The Netherlands Too Easily Rejects Family Reunification Applications

According to Defence for Children, the Netherlands too easily rejects applications for family reunification. The organization also claims that Dutch legislation on family migration is in breach of international rules.

The Netherlands too easily rejects applications for family reunification, concludes Defence for Children in its report "Families in a fix." According to the organization, the Dutch legislation on family reunification is in breach of international rules.

It is estimated that in the Netherlands there are many thousands of children without both parents because the Immigration and Naturalization Service (IND) wrongly rejects applications for family reunification.

'Appalling situations'

"Take as an example a Dutch father who no longer supports his family while the mother comes from a different country and isn’t granted a residence permit over here," says Martine Goeman of Defence for Children. "The children of this family hold Dutch citizenship and have been raised here. They have the choice to live as orphans in the Netherlands or move to an unknown country together with their mother. These are appalling situations."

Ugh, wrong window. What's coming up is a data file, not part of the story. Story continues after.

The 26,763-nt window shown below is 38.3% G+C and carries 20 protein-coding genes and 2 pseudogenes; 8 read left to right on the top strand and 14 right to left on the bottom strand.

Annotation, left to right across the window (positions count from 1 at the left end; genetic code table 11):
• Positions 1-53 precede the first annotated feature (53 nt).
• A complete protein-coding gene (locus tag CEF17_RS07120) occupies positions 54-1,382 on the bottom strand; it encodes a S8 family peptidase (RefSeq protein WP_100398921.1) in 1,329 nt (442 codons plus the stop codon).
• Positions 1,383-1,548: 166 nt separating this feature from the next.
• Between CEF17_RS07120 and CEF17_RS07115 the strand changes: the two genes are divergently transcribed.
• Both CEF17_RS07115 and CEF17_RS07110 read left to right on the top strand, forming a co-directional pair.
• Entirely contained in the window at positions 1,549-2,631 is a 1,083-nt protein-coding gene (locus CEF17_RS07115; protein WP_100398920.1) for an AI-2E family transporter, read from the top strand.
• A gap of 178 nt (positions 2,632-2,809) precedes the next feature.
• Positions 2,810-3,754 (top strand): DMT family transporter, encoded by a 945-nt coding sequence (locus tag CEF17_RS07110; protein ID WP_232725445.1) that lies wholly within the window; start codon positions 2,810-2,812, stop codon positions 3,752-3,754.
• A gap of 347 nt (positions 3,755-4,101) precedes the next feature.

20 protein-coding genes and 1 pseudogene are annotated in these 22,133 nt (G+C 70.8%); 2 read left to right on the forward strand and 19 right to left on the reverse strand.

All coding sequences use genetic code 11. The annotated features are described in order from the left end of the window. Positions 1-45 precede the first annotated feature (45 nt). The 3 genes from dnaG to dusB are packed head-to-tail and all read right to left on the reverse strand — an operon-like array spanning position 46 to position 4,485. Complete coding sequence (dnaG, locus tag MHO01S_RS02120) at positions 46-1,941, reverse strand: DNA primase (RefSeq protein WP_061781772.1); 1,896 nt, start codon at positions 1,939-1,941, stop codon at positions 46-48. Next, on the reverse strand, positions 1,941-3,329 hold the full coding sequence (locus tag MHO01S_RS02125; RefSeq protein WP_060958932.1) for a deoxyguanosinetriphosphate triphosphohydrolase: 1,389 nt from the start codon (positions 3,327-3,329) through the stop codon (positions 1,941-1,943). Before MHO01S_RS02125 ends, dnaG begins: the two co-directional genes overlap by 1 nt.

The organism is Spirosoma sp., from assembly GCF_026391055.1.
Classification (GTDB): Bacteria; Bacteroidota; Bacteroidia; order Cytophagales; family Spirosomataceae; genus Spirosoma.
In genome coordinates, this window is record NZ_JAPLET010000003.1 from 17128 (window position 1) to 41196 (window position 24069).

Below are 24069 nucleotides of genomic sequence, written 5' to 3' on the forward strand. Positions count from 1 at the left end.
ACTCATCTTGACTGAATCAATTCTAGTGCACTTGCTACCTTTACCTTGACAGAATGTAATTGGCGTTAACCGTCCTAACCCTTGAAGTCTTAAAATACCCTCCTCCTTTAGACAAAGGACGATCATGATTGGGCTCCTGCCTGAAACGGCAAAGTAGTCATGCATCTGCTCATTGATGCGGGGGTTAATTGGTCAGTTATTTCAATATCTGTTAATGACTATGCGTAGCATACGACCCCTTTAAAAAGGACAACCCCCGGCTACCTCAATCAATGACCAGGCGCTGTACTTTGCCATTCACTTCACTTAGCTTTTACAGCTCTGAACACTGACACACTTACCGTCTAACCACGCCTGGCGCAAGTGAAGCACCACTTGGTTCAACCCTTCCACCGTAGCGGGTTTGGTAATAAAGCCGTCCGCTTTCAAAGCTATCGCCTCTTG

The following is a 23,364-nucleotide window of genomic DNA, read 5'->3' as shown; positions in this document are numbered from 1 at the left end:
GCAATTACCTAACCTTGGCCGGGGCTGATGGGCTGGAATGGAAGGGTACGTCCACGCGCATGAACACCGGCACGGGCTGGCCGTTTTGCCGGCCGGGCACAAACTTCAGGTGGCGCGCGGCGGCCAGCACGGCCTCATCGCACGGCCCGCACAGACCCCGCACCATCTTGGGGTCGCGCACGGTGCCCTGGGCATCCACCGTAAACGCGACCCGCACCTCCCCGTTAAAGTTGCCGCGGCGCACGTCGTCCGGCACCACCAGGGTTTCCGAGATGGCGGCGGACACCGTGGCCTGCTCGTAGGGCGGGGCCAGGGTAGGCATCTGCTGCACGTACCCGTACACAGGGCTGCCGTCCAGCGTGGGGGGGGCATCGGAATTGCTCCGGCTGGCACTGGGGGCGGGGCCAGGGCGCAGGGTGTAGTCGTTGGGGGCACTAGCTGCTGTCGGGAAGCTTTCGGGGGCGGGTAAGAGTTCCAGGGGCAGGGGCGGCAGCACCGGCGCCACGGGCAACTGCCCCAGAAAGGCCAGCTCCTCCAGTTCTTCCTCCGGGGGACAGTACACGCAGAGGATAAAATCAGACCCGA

According to Goeman, when assessing applications for family reunification, the Netherlands doesn't adequately take into account the interests of children, even though it should. The European Court of Human Rights states that the right of children to a family life prevails over other interests.

'Lagging behind'

"That doesn’t mean that the IND can never reject an application for family reunification, but then it should at least prove that the interests of the state outweigh the interests of the children. Currently, no such assessments are made because, unwarrantedly, the international guiding principle that family members have the right to live together, has not been in incorporated in the Dutch family migration policy," Goeman says.

Defence for Children wants the state secretary for security and justice, Klaas Dijkhoff, to quickly align Dutch laws with European rules and the United Nations Convention on the Rights of the Child. Goeman says that it's time for the Dutch government to act. "The Netherlands is lagging behind. The state secretary cannot ignore that the international rules and jurisdiction will have to lead to a policy change. The needless separation of children and their parents should be brought to a halt."